How Better Information Can Reduce the Credibility of Experts' Advice
American Economic Review: Papers & Proceedings 2014, 104(5): 463–468 http://dx.doi.org/10.1257/aer.104.5.463
41 Pages Posted: 24 Nov 2010 Last revised: 6 Aug 2019
Date Written: November 21, 2010
Two experts make yes/no predictions about whether an event, such as an economic crisis, will occur. They receive private signals about the likelihood of the event that are much more informative than the coarse recommendations they can ultimately convey. The experts may care about both absolute and relative performance. We show that when both experts receive strictly better information, the error rates of their all their unanimous predictions in the new equilibrium may be higher than before the information improvement. This unintuitive phenomenon raises the question of how society can optimally incentivize such experts. We find that, without the possibility of huge transfers, society's ability to extract good advice or even to interpret imperfect advice is severely limited.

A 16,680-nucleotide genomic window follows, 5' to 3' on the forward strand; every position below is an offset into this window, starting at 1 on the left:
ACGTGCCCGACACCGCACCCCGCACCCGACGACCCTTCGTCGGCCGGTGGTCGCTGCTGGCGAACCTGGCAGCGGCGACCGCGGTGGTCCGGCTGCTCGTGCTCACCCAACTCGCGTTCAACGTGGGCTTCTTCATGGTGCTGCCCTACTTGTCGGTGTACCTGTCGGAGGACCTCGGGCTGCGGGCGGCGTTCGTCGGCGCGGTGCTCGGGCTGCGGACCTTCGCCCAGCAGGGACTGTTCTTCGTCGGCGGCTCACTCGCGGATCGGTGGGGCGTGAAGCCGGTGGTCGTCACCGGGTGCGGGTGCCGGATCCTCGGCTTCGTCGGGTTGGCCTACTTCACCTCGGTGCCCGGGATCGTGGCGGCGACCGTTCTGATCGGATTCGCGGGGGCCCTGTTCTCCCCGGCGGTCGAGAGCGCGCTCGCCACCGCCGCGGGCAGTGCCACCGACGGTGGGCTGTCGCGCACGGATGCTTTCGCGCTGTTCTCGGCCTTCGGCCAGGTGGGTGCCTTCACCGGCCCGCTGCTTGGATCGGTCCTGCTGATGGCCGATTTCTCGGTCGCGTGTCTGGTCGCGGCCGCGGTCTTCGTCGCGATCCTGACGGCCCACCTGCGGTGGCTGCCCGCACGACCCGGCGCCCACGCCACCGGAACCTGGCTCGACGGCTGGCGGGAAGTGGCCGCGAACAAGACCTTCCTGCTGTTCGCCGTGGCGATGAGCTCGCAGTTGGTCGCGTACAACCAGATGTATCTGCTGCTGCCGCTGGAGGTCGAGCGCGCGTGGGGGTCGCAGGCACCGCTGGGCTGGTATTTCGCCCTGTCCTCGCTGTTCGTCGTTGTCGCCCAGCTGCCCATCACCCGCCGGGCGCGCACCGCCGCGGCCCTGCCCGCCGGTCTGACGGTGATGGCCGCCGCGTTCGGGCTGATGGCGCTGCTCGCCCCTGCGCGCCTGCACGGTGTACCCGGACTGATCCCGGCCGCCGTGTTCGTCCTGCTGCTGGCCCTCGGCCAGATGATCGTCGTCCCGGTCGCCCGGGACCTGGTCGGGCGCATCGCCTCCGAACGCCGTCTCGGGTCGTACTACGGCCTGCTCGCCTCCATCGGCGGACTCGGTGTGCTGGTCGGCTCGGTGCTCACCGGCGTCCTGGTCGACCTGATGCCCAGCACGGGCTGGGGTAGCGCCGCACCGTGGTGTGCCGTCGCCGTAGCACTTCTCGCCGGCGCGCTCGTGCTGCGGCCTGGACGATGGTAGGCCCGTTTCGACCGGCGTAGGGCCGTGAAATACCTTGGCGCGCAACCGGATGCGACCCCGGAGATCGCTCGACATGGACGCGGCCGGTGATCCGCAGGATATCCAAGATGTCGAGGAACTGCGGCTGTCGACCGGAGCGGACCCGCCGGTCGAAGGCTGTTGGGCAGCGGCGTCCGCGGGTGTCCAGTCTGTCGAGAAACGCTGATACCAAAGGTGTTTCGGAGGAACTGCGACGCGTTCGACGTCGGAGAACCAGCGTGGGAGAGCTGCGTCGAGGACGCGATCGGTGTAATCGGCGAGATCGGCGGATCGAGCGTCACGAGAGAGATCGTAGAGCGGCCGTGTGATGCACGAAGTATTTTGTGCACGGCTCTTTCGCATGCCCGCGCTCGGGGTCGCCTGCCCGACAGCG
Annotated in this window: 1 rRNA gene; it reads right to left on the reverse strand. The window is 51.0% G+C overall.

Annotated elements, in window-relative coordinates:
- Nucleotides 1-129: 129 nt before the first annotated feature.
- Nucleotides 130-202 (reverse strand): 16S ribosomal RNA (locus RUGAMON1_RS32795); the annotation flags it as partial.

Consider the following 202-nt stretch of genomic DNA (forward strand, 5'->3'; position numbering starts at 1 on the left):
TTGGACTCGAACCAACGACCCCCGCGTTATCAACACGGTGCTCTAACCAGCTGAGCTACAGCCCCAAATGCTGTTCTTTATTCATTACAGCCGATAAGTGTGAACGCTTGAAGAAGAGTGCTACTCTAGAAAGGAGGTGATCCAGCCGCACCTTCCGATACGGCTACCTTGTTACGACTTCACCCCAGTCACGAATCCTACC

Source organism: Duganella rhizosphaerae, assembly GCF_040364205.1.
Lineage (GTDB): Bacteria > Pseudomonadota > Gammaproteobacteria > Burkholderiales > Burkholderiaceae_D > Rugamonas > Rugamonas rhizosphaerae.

Keywords: Experts, Committee, Coarse Information, Delegation, Limited Liability, Commitment
JEL Classification: D71, D82, C72
Suggested Citation: Suggested Citation